§ LORD O'HAGAN
inquired of the noble and learned Lord on the Woolsack, What progress had been made in 1385 the revision of the Irish statutes? It was a work in which he took some interest, and he believed it was of importtance both to the practice of the law and the satisfactory administration of justice that statutes which were obsolete and useless should be removed from the Statute Book. The work of revision was of present value, and would be of very great advantage in the future, by facilitating the consolidation of the statutes and the codification of the laws relating to Ireland. As far as the English statutes were concerned, the work had made satisfactory progress; but in Ireland, he regretted to say, very little had been done. The Bill which he had the honour to introduce in 1872 provided for the revision of the Irish statutes only to the reign of Henry VII.—the year 1494—and there remained still some 40 or 50 statutes to be dealt with. Since 1872 nothing had been done in the matter. In 1875 another Bill was introduced, which, if it had passed, would have brought down the revision to 1726; but that Bill was not proceeded with, and during the last two years nothing more, as far as be knew, had been done. He wished, therefore, to know from his noble and learned Friend on the woolsack, what progress had been made, and what were the intentions of her Majesty's Government on the subject?
THE LORD CHANCELLOR
said, he would willingly give his noble and learned Friend all the information he possessed. He must, however, point out that the question really related to the Acts of Parliament of Ireland previous to the Union. Legislation since the Union, of course, under the head of Imperial legislation, had been dealt with by the proceedings for the revision of the Imperial statutes. His noble and learned Friend was quite accurate in saying that the revision of the English statutes, although not yet quite complete, had made very considerable progress towards completion. The revised statutes had been actually published down to the year 1856; and that, of course, would include the legislation of Ireland as well as England since the Union. There came then the question of the ante-Union statutes. His noble and learned Friend had told their Lordships the Bill he introduced in 1872 revised those statutes down to the year 1386 1494—certainly a very distant day—and there it stopped. The year before last a second Bill was brought into the other House proposing to bring down the revisal of the ante-Union statutes to a still later date. The Bills for the revision of the Imperial statutes were generally introduced in that House and sent down to the House of Commons, and it had been the habit of Parliament to place confidence in those entrusted with the work, to take the Bills on trust, and to pass them without examination. In point of fact, examination of measures such as these would be utterly impossible by Parliament. The Bills went into such minutiae that they must be taken on the faith of the draftsman, or the work could not be done at all. Parliament had, therefore, accepted the Bills upon the faith of those who had introduced them. In regard to the Bill introduced in 1875 providing for the revision of the Irish statutes, a different course was adopted. The Bill, after it had been read a second time, was met first by a Motion to refer it to a Select Committee. Their Lordships, of course, did not require to be told that a Select Committee with such a Bill before them would have found their skill and energy taxed to the utmost. The Bill was also met by an Amendment raising the question of the policy of revising certain statutes. There again, he did not need to remind their Lordships that if a revision Bill was to be made the subject of controversy as to the bearing of the statutes it dealt with, a very wide area of discussion would be opened up. The result of these Motions was, that the Bill had to be abandoned. Now, he could assure his noble and learned Friend that the Lord Chancellor of Ireland and the Law Officers of the Crown were extremely desirous that the revision of the Irish ante-Union statutes should continue; but, at the same time, he felt bound to point out that, if a revision Bill was to become the subject of hostile discussion, it would, have little or no chance of passing, because—however important it might be in a certain sense, other Bills would always have precedence of it. In fact, the chance of a Bill of that kind passing depended upon its being unopposed. If it were opposed, it was scarcely possible but that it should have to make way for other measures I of a more pressing nature. That was 1387 the position of the question to which the noble and learned Lord had directed the attention of the House.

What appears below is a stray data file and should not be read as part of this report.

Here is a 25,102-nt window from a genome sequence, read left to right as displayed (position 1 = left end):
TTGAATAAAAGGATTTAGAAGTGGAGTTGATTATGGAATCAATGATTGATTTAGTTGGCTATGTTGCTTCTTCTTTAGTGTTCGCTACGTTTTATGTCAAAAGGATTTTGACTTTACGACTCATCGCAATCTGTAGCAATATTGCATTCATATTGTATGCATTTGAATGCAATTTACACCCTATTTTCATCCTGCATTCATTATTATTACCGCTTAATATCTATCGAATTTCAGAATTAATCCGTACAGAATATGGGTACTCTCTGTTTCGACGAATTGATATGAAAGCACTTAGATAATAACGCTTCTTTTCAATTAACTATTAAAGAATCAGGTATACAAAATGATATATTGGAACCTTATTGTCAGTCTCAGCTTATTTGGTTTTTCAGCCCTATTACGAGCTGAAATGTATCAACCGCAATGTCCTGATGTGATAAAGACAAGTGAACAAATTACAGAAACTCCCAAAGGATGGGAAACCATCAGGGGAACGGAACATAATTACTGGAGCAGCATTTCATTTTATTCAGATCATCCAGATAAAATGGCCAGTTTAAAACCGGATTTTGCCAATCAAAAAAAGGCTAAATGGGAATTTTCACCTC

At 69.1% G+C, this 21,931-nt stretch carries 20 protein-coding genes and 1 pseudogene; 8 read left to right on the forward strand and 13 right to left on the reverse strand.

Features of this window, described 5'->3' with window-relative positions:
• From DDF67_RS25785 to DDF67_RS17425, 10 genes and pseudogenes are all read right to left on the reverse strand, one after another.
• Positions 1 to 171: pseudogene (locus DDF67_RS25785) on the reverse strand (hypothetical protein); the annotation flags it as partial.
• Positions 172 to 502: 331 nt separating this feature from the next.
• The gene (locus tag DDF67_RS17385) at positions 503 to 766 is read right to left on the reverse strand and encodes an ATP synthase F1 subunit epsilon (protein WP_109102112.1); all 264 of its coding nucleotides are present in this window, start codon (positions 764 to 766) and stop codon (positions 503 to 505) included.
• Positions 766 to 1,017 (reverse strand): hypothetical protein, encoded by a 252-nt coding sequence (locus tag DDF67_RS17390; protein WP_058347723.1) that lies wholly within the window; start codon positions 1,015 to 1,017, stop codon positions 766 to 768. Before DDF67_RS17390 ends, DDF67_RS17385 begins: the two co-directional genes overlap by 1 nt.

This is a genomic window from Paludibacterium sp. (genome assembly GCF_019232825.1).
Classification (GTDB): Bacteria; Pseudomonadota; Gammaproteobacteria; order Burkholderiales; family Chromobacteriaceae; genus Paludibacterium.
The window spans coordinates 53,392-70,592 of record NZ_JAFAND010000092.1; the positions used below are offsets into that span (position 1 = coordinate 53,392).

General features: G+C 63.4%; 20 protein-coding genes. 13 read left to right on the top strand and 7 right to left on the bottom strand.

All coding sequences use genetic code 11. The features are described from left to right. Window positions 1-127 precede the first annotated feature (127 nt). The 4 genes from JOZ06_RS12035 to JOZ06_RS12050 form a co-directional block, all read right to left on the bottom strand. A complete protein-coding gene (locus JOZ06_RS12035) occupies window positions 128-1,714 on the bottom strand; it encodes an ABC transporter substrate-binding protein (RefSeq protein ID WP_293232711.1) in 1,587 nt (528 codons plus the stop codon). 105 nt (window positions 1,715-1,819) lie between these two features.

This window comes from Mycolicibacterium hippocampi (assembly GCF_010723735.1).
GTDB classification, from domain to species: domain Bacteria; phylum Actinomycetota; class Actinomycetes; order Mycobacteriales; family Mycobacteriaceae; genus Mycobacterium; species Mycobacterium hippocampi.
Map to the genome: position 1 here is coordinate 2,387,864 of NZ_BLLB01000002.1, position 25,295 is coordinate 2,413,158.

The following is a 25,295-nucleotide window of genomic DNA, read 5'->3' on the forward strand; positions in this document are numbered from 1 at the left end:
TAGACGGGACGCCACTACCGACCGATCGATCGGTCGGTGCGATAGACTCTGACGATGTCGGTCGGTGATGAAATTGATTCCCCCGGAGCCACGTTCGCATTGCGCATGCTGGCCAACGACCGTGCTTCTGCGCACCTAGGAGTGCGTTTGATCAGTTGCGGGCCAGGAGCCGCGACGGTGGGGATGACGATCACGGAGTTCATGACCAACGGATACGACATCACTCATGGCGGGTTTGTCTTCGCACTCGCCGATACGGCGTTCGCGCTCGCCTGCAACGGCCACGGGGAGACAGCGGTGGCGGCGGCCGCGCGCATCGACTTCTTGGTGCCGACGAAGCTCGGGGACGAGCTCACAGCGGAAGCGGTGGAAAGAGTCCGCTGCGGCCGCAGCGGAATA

§ House adjourned at a quarter before Six o'clock, to Thursday next, half-Past Ten o'clock.